The District of Columbia Health Professional Licensing Administration’s Board of Respiratory Care regulates and licenses respiratory care practitioners in Washington D.C. The Board is responsible for evaluating applicant qualifications, administering examinations, recommending standards and procedures, and issuing licenses. Only licensed practitioners in Washington are permitted to use the title Respiratory Care Practitioner, or RC.
<!- mfunc feat_school ->
If you want to become licensed as a respiratory care practitioner in Washington D.C., you must complete the following steps:
|Complete an Approved Program in Respiratory Therapy|
|Apply for a License as a Respiratory Therapist|
|Pass a National Board for Respiratory Care Examination|
|Maintain your Respiratory Care Practitioner License|
Step 1. Complete an Approved Program in Respiratory Therapy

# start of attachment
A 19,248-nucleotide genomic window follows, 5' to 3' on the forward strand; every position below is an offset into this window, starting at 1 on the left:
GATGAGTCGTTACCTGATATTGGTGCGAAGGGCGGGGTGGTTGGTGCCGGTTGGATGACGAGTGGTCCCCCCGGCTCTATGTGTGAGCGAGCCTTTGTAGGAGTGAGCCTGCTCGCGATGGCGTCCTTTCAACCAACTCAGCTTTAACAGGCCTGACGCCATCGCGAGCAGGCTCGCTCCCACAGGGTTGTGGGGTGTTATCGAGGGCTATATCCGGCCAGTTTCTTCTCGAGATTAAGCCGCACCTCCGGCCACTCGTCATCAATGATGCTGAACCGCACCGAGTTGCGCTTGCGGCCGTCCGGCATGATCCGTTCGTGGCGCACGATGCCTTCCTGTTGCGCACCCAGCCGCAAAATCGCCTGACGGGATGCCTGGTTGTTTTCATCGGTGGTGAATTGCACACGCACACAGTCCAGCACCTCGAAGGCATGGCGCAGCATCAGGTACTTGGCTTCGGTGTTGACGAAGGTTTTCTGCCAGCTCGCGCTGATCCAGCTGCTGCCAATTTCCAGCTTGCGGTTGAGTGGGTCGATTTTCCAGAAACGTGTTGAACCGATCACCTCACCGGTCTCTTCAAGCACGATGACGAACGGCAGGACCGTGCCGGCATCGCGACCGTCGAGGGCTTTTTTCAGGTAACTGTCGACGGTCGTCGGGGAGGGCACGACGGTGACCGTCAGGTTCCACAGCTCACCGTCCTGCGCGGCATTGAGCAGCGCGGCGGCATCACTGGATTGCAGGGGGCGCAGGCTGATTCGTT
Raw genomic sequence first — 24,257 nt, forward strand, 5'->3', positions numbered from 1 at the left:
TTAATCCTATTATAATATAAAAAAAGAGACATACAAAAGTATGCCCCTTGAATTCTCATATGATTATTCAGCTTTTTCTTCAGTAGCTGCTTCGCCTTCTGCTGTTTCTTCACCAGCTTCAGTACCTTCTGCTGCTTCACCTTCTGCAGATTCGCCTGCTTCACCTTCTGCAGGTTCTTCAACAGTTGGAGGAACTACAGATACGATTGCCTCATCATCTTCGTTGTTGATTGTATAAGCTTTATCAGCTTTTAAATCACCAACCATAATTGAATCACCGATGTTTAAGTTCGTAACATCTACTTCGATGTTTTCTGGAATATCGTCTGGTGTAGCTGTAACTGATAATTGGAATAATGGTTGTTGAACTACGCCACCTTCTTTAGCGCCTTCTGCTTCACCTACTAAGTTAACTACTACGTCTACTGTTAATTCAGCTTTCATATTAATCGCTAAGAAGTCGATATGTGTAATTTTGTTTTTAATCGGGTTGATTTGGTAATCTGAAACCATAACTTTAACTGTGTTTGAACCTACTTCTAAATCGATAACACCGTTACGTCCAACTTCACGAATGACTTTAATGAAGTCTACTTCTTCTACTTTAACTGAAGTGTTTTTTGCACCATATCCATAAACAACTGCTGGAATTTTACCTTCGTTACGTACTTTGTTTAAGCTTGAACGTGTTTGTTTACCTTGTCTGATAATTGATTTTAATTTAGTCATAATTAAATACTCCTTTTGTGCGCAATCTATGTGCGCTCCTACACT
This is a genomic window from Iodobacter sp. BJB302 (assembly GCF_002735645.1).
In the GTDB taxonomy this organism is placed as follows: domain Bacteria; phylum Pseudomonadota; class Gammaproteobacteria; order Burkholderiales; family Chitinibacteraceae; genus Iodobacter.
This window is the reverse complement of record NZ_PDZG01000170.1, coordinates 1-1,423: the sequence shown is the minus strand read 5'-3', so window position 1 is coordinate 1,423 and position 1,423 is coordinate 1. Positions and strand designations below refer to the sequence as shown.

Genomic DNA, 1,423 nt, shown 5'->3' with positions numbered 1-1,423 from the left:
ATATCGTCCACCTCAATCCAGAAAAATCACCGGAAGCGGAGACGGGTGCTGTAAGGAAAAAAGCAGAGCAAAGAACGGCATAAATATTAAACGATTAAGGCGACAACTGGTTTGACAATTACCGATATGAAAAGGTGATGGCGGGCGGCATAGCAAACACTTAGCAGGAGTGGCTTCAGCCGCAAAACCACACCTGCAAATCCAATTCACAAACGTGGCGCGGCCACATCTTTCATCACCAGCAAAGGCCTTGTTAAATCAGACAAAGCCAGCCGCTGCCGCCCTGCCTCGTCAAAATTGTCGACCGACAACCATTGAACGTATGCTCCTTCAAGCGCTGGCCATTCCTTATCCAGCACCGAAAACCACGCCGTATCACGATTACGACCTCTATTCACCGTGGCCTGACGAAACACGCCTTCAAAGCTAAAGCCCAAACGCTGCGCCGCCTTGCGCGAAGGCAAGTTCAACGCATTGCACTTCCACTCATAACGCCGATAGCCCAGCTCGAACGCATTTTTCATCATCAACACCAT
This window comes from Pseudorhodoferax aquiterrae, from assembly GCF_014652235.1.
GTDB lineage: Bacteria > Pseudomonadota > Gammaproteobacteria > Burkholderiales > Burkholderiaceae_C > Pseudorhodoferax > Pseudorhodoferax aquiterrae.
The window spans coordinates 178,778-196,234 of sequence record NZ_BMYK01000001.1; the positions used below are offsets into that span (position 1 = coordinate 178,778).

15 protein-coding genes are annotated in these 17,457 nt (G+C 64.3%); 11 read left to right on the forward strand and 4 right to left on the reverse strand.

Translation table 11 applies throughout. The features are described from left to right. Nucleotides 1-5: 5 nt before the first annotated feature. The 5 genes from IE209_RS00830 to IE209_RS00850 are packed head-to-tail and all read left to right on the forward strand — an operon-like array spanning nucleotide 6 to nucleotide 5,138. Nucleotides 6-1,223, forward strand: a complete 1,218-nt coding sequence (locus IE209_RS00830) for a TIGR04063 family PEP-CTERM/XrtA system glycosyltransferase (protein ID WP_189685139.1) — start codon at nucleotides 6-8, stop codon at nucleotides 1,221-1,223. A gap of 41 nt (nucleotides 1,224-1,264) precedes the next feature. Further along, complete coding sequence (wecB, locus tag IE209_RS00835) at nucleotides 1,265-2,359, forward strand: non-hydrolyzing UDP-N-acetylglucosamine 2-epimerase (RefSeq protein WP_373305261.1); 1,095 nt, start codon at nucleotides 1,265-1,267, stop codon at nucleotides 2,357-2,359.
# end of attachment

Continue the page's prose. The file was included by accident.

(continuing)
All applicants for respiratory therapist licensure in Washington D.C. must complete a respiratory therapy degree program accredited by the Commission on Accreditation for Respiratory Care (CoARC).
There is currently 1 CoARC-accredited program in Washington, D.C. In addition, there are 8 programs in Maryland and 7 programs in Virginia. In 2012, 386 individuals applied to CoARC respiratory therapy programs in Maryland, while 507 individuals applied to respiratory therapy programs in Virginia.
<!- mfunc feat_school ->
Although respiratory therapy programs are offered as both associate (AS, AAS) and bachelor’s-level (BS) programs, the minimum requirement for licensure is an associate’s degree. Due to an increase in demand by employers for respiratory therapists with advanced training and education, many are opting to pursue a bachelor’s degree program. Further, many associate degree programs are now designed to allow graduates to apply their associate degree curriculum toward the completion of a bachelor’s degree.